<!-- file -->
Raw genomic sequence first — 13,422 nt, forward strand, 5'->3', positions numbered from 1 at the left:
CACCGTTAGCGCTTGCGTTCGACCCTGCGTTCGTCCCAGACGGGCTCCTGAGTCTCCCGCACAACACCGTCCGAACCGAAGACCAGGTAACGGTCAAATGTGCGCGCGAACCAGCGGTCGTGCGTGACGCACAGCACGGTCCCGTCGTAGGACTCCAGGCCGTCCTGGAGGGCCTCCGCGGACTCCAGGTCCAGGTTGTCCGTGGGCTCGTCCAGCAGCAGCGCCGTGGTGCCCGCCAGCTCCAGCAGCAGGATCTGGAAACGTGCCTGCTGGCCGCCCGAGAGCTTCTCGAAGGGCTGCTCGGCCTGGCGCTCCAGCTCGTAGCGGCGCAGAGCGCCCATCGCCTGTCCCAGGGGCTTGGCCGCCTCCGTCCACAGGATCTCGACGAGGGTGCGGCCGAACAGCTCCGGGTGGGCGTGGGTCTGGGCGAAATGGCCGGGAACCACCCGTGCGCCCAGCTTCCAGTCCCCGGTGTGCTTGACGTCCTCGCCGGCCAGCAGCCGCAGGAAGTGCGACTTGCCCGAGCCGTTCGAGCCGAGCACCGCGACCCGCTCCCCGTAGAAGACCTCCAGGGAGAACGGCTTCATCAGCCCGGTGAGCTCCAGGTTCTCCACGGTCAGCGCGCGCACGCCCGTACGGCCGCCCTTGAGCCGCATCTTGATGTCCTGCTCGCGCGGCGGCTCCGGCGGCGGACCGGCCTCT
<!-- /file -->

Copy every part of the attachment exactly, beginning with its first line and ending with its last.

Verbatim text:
Raw genomic sequence first — 13,422 nt, forward strand, 5'->3', positions numbered from 1 at the left:
CACCGTTAGCGCTTGCGTTCGACCCTGCGTTCGTCCCAGACGGGCTCCTGAGTCTCCCGCACAACACCGTCCGAACCGAAGACCAGGTAACGGTCAAATGTGCGCGCGAACCAGCGGTCGTGCGTGACGCACAGCACGGTCCCGTCGTAGGACTCCAGGCCGTCCTGGAGGGCCTCCGCGGACTCCAGGTCCAGGTTGTCCGTGGGCTCGTCCAGCAGCAGCGCCGTGGTGCCCGCCAGCTCCAGCAGCAGGATCTGGAAACGTGCCTGCTGGCCGCCCGAGAGCTTCTCGAAGGGCTGCTCGGCCTGGCGCTCCAGCTCGTAGCGGCGCAGAGCGCCCATCGCCTGTCCCAGGGGCTTGGCCGCCTCCGTCCACAGGATCTCGACGAGGGTGCGGCCGAACAGCTCCGGGTGGGCGTGGGTCTGGGCGAAATGGCCGGGAACCACCCGTGCGCCCAGCTTCCAGTCCCCGGTGTGCTTGACGTCCTCGCCGGCCAGCAGCCGCAGGAAGTGCGACTTGCCCGAGCCGTTCGAGCCGAGCACCGCGACCCGCTCCCCGTAGAAGACCTCCAGGGAGAACGGCTTCATCAGCCCGGTGAGCTCCAGGTTCTCCACGGTCAGCGCGCGCACGCCCGTACGGCCGCCCTTGAGCCGCATCTTGATGTCCTGCTCGCGCGGCGGCTCCGGCGGCGGACCGGCCTCT